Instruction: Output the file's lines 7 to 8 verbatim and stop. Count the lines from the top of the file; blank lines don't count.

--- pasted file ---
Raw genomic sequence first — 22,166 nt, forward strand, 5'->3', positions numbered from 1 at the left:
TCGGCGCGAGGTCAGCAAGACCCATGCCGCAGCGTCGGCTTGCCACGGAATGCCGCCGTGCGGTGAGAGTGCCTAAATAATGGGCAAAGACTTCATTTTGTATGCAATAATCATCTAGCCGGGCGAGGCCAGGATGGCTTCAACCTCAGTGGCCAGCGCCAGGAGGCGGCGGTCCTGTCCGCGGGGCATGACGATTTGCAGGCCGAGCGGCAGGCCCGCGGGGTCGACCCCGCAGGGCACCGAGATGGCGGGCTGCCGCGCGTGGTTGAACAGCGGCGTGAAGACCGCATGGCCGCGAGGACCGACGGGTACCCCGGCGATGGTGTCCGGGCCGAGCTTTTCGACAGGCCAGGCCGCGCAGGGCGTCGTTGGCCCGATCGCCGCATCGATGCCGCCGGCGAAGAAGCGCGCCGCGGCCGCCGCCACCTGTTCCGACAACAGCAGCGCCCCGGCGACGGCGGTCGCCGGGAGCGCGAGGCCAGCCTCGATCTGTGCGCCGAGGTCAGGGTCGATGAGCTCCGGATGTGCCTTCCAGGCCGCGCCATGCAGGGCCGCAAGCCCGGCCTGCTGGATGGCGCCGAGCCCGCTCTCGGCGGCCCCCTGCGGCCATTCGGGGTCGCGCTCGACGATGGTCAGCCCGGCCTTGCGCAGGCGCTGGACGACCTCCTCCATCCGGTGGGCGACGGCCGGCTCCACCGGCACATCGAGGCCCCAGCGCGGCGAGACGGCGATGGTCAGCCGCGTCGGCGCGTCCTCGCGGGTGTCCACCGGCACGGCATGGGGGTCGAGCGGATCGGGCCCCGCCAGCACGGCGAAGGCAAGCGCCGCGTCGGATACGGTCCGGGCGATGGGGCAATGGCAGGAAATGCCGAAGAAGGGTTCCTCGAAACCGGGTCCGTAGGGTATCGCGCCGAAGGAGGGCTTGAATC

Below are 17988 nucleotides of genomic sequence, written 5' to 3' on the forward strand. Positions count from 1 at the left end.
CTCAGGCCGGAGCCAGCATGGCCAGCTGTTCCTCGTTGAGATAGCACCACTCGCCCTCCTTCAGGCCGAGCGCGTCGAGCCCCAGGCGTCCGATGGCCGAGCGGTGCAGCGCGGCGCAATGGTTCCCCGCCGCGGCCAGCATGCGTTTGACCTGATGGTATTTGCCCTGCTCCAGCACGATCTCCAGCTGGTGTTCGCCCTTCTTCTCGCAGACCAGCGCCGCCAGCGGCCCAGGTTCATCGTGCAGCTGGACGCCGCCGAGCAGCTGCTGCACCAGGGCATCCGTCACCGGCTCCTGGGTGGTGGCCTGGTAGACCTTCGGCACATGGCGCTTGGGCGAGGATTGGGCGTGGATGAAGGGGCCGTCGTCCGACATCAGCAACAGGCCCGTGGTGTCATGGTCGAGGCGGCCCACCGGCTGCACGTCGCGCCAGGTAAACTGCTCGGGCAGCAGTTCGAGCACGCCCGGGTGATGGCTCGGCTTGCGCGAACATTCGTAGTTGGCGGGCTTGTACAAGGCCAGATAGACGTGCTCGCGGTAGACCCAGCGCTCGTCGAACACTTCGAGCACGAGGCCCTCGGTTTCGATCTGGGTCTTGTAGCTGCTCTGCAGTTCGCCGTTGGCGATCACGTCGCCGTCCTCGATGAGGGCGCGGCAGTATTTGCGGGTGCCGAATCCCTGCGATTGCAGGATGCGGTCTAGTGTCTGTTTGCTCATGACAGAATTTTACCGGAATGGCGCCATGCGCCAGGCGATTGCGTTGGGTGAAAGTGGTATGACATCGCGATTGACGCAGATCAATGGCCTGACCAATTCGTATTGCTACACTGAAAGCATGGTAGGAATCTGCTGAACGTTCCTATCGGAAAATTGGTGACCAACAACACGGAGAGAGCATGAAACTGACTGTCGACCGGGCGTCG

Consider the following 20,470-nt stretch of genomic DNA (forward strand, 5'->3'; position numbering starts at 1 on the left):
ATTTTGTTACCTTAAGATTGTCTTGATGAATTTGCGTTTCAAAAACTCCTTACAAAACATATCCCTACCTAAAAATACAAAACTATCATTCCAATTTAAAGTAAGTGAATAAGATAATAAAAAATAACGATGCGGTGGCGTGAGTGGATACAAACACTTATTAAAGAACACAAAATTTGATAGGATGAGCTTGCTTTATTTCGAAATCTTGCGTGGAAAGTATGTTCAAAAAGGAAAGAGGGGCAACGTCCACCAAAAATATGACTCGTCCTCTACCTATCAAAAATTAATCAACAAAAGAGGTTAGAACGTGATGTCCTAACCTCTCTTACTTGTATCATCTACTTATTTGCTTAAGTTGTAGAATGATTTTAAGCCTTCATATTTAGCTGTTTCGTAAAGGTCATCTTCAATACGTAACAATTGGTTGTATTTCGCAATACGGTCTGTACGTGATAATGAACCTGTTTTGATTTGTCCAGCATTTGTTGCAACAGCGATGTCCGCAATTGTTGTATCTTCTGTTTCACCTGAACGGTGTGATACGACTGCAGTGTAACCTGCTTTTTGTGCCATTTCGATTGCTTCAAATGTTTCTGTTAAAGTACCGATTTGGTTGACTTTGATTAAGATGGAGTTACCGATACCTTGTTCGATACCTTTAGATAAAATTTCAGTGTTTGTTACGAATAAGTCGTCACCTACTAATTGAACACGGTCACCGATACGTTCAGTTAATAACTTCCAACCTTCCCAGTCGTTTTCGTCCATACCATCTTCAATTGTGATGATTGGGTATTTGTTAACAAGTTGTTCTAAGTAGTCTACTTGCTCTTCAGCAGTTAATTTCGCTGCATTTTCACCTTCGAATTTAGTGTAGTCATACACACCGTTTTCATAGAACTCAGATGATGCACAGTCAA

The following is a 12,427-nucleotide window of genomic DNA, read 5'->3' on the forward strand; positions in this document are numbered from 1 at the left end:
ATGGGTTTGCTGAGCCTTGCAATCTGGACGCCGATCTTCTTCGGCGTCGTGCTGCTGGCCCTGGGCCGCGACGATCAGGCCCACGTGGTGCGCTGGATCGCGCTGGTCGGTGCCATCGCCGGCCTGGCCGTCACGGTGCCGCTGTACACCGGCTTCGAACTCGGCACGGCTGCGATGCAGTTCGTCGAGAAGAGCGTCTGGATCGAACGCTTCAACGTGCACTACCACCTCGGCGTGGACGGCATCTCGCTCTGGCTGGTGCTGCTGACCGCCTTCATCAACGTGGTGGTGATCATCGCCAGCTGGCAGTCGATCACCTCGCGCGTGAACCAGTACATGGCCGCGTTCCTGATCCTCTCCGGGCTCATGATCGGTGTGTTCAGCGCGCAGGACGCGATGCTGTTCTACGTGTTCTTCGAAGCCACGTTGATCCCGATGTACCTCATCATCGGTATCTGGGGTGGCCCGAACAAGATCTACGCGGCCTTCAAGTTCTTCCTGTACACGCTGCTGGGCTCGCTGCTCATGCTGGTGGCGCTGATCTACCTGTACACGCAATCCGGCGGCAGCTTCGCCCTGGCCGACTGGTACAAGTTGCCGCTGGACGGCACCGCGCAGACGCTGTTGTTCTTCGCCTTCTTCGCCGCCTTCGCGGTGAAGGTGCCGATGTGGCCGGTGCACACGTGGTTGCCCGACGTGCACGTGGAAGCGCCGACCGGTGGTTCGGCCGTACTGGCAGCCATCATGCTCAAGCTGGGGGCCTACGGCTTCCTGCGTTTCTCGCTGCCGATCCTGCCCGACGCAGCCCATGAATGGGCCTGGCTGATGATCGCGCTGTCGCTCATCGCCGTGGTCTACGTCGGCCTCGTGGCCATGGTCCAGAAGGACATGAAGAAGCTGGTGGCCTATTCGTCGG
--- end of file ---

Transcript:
The following is a 12,427-nucleotide window of genomic DNA, read 5'->3' on the forward strand; positions in this document are numbered from 1 at the left end:
ATGGGTTTGCTGAGCCTTGCAATCTGGACGCCGATCTTCTTCGGCGTCGTGCTGCTGGCCCTGGGCCGCGACGATCAGGCCCACGTGGTGCGCTGGATCGCGCTGGTCGGTGCCATCGCCGGCCTGGCCGTCACGGTGCCGCTGTACACCGGCTTCGAACTCGGCACGGCTGCGATGCAGTTCGTCGAGAAGAGCGTCTGGATCGAACGCTTCAACGTGCACTACCACCTCGGCGTGGACGGCATCTCGCTCTGGCTGGTGCTGCTGACCGCCTTCATCAACGTGGTGGTGATCATCGCCAGCTGGCAGTCGATCACCTCGCGCGTGAACCAGTACATGGCCGCGTTCCTGATCCTCTCCGGGCTCATGATCGGTGTGTTCAGCGCGCAGGACGCGATGCTGTTCTACGTGTTCTTCGAAGCCACGTTGATCCCGATGTACCTCATCATCGGTATCTGGGGTGGCCCGAACAAGATCTACGCGGCCTTCAAGTTCTTCCTGTACACGCTGCTGGGCTCGCTGCTCATGCTGGTGGCGCTGATCTACCTGTACACGCAATCCGGCGGCAGCTTCGCCCTGGCCGACTGGTACAAGTTGCCGCTGGACGGCACCGCGCAGACGCTGTTGTTCTTCGCCTTCTTCGCCGCCTTCGCGGTGAAGGTGCCGATGTGGCCGGTGCACACGTGGTTGCCCGACGTGCACGTGGAAGCGCCGACCGGTGGTTCGGCCGTACTGGCAGCCATCATGCTCAAGCTGGGGGCCTACGGCTTCCTGCGTTTCTCGCTGCCGATCCTGCCCGACGCAGCCCATGAATGGGCCTGGCTGATGATCGCGCTGTCGCTCATCGCCGTGGTCTACGTCGGCCTCGTGGCCATGGTCCAGAAGGACATGAAGAAGCTGGTGGCCTATTCGTCGG